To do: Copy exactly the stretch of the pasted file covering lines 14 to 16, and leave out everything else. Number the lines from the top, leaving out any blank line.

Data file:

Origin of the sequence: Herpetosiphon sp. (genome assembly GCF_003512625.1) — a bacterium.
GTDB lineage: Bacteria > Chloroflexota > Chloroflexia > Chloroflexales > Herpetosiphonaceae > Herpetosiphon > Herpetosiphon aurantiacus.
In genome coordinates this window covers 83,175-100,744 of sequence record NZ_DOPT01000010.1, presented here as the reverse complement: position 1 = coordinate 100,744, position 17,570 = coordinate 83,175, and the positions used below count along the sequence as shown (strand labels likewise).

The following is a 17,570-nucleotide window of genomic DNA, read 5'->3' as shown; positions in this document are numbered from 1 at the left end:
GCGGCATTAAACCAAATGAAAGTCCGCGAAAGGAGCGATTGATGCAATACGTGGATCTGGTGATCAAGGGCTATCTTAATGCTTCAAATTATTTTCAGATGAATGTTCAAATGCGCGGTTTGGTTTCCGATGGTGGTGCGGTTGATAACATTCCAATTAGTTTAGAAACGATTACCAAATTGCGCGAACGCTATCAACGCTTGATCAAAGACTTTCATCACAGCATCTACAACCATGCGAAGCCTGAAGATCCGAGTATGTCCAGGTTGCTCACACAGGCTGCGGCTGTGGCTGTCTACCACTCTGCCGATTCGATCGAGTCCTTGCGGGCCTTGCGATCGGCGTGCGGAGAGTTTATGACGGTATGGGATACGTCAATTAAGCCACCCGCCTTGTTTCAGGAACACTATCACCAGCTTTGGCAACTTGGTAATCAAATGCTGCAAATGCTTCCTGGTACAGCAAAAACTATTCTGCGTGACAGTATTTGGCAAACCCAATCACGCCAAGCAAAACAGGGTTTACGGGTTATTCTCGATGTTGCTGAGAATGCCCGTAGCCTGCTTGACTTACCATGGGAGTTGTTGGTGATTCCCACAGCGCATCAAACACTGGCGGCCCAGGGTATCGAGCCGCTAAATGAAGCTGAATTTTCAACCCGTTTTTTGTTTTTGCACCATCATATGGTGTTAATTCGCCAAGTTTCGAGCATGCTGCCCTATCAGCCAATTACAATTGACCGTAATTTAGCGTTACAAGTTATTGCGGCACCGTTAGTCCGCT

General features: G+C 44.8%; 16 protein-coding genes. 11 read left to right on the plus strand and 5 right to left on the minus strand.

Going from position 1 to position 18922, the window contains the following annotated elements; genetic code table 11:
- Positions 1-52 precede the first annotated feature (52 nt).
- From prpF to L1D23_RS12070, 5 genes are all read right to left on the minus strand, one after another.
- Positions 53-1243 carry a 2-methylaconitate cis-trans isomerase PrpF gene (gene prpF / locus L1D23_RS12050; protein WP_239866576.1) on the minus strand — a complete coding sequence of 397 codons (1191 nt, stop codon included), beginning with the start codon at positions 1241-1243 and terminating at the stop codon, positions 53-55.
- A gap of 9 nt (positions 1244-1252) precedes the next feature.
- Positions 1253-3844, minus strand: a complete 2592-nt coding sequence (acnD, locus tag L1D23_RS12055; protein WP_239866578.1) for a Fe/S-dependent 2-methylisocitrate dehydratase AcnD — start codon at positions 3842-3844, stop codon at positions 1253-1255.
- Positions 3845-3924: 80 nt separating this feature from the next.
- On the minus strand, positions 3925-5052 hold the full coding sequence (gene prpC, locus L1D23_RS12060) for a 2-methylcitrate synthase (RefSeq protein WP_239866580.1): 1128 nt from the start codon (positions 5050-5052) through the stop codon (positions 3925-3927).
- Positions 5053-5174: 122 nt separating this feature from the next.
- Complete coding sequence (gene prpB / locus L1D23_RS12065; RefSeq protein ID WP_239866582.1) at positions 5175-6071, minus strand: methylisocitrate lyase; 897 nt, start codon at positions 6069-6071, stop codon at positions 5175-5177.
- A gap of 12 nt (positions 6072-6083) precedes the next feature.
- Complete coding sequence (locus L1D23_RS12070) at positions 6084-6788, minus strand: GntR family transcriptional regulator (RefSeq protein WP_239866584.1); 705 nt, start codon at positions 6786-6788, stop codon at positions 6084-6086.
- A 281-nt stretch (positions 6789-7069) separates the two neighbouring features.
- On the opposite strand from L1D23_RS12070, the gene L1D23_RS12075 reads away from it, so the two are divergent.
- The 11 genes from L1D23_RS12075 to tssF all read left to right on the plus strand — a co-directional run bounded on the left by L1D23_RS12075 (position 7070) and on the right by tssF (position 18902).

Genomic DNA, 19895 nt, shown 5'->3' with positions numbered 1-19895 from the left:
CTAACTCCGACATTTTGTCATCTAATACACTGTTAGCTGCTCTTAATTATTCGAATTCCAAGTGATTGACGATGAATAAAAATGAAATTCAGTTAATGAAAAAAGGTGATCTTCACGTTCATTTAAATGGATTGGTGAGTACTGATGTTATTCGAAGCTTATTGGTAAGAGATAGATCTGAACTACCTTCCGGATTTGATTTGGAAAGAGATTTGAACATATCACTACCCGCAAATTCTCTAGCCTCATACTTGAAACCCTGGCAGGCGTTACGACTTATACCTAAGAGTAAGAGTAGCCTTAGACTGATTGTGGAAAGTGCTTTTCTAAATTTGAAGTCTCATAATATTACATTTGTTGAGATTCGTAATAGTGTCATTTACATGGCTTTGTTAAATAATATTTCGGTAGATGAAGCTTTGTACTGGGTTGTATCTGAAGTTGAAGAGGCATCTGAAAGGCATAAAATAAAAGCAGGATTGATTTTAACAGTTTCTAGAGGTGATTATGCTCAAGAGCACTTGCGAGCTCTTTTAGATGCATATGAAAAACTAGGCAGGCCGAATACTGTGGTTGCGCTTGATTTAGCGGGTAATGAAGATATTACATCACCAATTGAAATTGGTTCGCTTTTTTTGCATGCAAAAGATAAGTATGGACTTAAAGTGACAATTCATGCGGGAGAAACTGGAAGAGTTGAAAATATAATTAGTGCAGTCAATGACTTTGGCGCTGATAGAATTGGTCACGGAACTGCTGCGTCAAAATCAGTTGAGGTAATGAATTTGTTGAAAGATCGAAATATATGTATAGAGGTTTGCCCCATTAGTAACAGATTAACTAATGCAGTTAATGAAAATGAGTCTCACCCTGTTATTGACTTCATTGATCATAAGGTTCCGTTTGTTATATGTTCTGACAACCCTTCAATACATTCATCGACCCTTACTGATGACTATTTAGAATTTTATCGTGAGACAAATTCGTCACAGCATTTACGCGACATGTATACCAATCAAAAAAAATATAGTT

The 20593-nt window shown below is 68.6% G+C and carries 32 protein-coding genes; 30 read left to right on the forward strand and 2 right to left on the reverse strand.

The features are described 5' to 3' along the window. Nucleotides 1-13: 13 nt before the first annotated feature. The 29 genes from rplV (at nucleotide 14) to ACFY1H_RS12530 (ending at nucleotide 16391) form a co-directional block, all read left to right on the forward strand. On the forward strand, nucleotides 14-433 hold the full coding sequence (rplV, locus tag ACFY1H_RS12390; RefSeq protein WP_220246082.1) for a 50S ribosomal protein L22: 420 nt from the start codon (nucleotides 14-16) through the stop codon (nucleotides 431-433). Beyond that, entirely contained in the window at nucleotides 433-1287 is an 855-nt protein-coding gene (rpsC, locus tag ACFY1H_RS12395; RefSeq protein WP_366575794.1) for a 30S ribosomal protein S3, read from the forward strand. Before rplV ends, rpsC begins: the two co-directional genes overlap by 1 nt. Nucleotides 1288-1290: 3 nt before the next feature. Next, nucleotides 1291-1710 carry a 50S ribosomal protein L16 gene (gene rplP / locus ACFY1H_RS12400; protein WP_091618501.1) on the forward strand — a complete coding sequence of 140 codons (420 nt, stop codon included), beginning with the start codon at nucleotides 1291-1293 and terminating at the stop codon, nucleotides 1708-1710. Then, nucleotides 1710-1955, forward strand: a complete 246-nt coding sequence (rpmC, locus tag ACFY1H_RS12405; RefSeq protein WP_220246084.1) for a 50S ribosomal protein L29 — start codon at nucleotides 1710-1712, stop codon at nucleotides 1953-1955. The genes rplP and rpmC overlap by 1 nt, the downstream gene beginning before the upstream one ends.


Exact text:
- On the minus strand, positions 3925-5052 hold the full coding sequence (gene prpC, locus L1D23_RS12060) for a 2-methylcitrate synthase (RefSeq protein WP_239866580.1): 1128 nt from the start codon (positions 5050-5052) through the stop codon (positions 3925-3927).
- Positions 5053-5174: 122 nt separating this feature from the next.
- Complete coding sequence (gene prpB / locus L1D23_RS12065; RefSeq protein ID WP_239866582.1) at positions 5175-6071, minus strand: methylisocitrate lyase; 897 nt, start codon at positions 6069-6071, stop codon at positions 5175-5177.